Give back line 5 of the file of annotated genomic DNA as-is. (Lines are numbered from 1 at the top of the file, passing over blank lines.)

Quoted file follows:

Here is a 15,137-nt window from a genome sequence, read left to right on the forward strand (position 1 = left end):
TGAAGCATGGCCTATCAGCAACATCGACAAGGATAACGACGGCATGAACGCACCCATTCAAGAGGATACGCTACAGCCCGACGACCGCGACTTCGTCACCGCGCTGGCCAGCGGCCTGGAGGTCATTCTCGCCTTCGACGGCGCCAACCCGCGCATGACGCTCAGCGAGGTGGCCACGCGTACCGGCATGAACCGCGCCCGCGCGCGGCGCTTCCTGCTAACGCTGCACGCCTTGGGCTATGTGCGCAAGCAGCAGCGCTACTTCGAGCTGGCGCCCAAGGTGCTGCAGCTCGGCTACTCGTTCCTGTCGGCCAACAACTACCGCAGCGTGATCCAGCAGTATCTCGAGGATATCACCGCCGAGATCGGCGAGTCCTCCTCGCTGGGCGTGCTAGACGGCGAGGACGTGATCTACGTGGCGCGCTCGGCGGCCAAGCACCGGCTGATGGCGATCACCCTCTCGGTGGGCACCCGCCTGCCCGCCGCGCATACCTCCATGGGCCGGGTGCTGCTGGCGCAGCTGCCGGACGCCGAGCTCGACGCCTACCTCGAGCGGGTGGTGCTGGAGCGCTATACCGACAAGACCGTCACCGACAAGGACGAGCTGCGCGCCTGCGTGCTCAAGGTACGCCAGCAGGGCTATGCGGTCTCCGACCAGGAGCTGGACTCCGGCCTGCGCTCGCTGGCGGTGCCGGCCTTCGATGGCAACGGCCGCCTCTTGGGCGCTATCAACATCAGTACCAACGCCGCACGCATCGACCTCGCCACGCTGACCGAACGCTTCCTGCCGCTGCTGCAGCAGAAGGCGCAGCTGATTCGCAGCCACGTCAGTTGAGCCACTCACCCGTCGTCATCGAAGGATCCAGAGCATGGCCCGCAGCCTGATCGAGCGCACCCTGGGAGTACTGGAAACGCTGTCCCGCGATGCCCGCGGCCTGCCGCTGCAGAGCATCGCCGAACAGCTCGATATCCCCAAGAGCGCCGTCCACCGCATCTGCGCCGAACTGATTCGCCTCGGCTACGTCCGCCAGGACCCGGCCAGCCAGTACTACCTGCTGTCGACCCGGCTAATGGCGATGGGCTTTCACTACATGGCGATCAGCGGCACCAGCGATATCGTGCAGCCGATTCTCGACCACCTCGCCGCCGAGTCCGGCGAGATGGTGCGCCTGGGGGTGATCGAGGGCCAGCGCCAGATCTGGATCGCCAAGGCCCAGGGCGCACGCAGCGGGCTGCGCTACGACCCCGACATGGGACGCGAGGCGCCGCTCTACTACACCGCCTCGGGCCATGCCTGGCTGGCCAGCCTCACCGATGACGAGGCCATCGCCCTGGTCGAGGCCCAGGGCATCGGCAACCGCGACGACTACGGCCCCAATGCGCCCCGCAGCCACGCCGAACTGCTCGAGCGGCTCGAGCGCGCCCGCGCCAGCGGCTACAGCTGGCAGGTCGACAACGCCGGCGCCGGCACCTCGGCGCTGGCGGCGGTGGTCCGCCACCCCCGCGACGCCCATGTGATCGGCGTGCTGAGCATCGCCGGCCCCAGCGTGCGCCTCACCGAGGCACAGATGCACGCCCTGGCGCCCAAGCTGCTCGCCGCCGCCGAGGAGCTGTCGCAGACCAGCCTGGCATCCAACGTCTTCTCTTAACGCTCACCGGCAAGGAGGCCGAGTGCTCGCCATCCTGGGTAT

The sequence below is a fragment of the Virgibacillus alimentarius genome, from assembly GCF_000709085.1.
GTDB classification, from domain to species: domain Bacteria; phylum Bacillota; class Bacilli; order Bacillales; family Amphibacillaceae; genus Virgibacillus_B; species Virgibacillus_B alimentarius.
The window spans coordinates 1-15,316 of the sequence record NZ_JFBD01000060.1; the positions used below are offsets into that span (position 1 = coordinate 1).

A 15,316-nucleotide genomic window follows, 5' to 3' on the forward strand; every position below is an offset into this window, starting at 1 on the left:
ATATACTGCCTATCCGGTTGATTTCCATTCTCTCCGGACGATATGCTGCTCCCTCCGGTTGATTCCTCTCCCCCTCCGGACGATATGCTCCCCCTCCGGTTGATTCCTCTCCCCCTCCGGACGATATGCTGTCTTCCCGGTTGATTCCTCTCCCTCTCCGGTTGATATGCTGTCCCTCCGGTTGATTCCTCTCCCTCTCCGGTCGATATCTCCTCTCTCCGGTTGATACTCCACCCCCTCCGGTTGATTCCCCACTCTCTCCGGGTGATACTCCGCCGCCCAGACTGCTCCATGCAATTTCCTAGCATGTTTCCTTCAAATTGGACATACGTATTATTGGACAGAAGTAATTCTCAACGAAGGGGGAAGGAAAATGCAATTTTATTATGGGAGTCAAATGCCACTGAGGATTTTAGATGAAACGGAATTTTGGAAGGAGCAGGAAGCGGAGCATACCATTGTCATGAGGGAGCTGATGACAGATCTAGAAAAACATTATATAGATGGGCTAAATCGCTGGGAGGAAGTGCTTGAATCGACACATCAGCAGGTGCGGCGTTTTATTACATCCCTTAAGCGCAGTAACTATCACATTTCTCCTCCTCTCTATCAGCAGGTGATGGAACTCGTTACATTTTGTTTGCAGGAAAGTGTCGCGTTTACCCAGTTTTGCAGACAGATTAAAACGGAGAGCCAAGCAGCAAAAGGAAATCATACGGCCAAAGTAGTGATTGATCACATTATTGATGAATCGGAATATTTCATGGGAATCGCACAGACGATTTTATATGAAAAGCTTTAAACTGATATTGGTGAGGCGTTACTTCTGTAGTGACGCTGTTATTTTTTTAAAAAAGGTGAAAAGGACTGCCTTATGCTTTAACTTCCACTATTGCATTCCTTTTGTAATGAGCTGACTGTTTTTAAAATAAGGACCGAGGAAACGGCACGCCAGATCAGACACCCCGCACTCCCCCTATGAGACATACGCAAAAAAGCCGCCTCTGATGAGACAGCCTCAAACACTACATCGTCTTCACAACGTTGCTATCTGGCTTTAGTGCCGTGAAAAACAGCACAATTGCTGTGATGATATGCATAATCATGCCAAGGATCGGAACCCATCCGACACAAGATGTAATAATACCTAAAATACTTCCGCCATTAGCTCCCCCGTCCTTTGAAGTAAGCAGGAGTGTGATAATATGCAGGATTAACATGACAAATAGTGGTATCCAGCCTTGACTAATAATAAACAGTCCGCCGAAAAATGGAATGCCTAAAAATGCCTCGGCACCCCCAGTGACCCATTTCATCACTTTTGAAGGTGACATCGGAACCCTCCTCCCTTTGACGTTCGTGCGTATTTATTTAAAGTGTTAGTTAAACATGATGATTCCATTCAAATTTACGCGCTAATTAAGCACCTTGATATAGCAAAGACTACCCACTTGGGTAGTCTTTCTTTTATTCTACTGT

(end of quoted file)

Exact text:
The window spans coordinates 1-15,316 of the sequence record NZ_JFBD01000060.1; the positions used below are offsets into that span (position 1 = coordinate 1).